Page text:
You cannot use the tests you’d receive at a testing clinic or can do at home by yourself. If you present this at the airport, it will not be accepted and you will be denied boarding. Official documentation is required to board the flight and must come from an approved provider. Depending on the timeline and type of test, these can cost up to $150. Your travel agent can assist with scheduling a test prior to departure so you can receive your results and required documentation in time.

Talk to your travel agent about the testing requirements in your destination and booking your pre-departure test.

What about getting back home?

You must test negative before boarding your flight home. Australia accepts both PCR (within 72 hours) and Rapid Antigen (within 24 hours) Tests for entry into the country. More detail is available here.

From 17 April 2022, you will no longer be required to take a COVID-19 test before travelling to Australia. Travel + Leisure explains more in this article.

What are vaccine passports and how do I get one?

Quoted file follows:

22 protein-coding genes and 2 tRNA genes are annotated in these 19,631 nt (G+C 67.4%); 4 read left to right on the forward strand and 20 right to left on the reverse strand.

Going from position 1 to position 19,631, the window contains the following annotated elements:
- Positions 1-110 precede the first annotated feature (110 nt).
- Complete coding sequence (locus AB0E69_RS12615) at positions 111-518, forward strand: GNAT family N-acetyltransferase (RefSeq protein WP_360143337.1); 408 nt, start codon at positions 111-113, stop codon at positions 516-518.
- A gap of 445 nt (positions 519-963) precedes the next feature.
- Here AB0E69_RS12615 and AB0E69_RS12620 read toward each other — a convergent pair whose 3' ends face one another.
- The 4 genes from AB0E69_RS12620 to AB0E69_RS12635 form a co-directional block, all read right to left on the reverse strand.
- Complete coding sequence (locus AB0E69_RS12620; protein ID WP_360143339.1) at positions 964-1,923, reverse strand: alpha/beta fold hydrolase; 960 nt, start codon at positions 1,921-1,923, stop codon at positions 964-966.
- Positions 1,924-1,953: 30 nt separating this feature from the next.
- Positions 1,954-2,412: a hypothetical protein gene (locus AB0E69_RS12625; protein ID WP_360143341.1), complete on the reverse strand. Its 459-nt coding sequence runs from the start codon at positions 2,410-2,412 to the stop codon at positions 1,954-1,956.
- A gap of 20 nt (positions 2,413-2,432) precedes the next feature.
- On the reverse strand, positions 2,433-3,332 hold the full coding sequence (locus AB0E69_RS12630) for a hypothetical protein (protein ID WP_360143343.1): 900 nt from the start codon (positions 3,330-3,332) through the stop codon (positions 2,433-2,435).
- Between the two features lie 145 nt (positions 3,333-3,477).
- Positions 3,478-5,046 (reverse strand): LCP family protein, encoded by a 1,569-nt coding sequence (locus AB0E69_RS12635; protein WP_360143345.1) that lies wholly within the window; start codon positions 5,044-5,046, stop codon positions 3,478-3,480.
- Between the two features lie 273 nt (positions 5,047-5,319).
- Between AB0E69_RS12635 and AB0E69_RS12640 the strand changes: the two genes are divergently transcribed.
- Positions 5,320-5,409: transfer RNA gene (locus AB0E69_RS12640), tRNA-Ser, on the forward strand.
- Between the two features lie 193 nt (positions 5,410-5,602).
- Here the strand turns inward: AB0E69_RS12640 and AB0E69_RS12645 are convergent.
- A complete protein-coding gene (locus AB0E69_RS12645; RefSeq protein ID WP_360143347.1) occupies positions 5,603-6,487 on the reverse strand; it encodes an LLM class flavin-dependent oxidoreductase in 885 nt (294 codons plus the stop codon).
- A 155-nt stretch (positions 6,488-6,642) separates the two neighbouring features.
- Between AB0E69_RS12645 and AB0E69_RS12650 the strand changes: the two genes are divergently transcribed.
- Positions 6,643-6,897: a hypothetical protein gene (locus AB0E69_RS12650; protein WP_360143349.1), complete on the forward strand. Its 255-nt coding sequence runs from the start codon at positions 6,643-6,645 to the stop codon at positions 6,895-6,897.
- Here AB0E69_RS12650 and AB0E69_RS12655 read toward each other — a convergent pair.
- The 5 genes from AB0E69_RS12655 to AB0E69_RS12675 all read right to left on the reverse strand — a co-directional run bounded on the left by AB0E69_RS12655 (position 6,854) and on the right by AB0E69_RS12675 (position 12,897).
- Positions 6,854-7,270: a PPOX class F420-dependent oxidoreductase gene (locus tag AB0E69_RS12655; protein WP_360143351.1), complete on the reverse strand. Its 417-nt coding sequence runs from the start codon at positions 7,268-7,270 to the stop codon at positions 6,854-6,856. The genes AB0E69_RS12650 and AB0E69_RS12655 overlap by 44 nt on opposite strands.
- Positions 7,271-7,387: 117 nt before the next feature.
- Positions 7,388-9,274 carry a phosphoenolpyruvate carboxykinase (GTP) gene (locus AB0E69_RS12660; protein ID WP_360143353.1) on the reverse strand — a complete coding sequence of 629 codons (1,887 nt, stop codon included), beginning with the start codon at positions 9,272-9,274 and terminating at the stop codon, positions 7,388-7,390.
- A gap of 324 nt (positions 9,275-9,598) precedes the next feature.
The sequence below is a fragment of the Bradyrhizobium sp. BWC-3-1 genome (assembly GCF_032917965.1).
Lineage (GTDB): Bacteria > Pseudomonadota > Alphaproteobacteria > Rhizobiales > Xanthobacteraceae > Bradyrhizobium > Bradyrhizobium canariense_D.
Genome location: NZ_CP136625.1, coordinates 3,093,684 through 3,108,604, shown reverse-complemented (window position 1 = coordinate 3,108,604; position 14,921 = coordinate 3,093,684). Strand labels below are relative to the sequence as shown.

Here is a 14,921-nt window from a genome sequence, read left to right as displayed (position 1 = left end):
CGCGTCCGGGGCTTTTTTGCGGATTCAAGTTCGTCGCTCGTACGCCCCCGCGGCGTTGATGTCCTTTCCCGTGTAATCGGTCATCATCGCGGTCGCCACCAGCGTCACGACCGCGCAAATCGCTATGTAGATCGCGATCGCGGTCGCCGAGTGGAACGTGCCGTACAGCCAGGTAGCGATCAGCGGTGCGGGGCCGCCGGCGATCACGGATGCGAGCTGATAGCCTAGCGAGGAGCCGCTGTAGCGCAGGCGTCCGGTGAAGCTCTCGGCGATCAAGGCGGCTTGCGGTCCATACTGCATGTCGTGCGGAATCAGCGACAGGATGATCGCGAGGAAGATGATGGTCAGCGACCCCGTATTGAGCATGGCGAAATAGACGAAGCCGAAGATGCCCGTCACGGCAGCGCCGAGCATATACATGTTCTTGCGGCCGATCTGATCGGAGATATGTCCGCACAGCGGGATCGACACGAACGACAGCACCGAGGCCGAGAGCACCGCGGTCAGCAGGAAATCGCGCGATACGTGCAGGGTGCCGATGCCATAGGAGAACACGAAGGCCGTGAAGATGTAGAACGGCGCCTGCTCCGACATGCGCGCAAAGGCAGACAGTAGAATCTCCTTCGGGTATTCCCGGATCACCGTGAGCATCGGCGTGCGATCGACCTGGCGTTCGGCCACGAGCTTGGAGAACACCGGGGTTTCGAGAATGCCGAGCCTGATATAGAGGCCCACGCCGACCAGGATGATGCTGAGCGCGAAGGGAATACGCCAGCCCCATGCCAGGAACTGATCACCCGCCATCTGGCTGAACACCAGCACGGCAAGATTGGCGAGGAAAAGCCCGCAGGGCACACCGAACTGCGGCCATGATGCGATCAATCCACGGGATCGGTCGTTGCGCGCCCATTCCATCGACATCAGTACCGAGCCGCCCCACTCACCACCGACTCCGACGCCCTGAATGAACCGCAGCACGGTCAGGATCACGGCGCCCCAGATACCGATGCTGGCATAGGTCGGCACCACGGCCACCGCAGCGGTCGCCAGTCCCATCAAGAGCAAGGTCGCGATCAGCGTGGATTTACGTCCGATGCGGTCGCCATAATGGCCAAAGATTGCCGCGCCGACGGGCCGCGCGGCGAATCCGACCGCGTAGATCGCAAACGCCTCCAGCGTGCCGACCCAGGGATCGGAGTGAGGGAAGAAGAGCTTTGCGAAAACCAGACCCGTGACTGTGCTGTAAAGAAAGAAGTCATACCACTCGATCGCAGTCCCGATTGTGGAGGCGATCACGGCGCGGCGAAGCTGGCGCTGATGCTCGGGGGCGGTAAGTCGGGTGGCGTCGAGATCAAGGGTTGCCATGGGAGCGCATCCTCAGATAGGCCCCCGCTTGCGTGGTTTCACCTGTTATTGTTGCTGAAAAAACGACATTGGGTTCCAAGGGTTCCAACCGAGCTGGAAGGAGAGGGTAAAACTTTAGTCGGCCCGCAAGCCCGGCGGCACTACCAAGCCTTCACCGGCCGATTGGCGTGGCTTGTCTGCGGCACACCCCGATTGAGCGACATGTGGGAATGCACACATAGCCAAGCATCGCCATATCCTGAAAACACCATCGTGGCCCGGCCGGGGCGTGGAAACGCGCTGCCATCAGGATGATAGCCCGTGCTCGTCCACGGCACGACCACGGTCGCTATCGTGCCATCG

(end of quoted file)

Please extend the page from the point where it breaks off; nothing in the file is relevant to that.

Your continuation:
Once you are fully vaccinated, your records will be automatically updated and available through your MyGov account. 

The system will allow Australians to use MyGov to upload proof of vaccination to a QR code linked to their passport. It can take up to 72 hours for proof of full vaccination to appear in your MyGov account.

Once your vaccination record has been updated, you can request your International COVID-19 vaccination certificate through the Medicare app or in your account online. You will need to have your passport details handy so you can enter them in and link your records. Directions and more information can be found here. 

Does my travel insurance cover COVID-related issues?

Some travel insurance plans and providers do now cover COVID-related expenses. Talk to your travel agent about securing a for a plan that covers COVID-related trip cancellation and medical expenses. 

Some airlines are also including COVID insurance, bundled into their price. Currently, Etihad and Emirates have these programs in place, and it’s likely we’ll see more airlines follow this trend. 

Keen to learn more?

The federal Department of Health has provided a detailed overview regarding international travel, which you can review here.

For more information about vaccines, the National Centre for Immunisation Research and Surveillance has excellent resources and information on their FAQ page 

Want to check out global stats around COVID-19 vaccination rates, which vaccinations are being used and more? Check out this page by Our World in Data.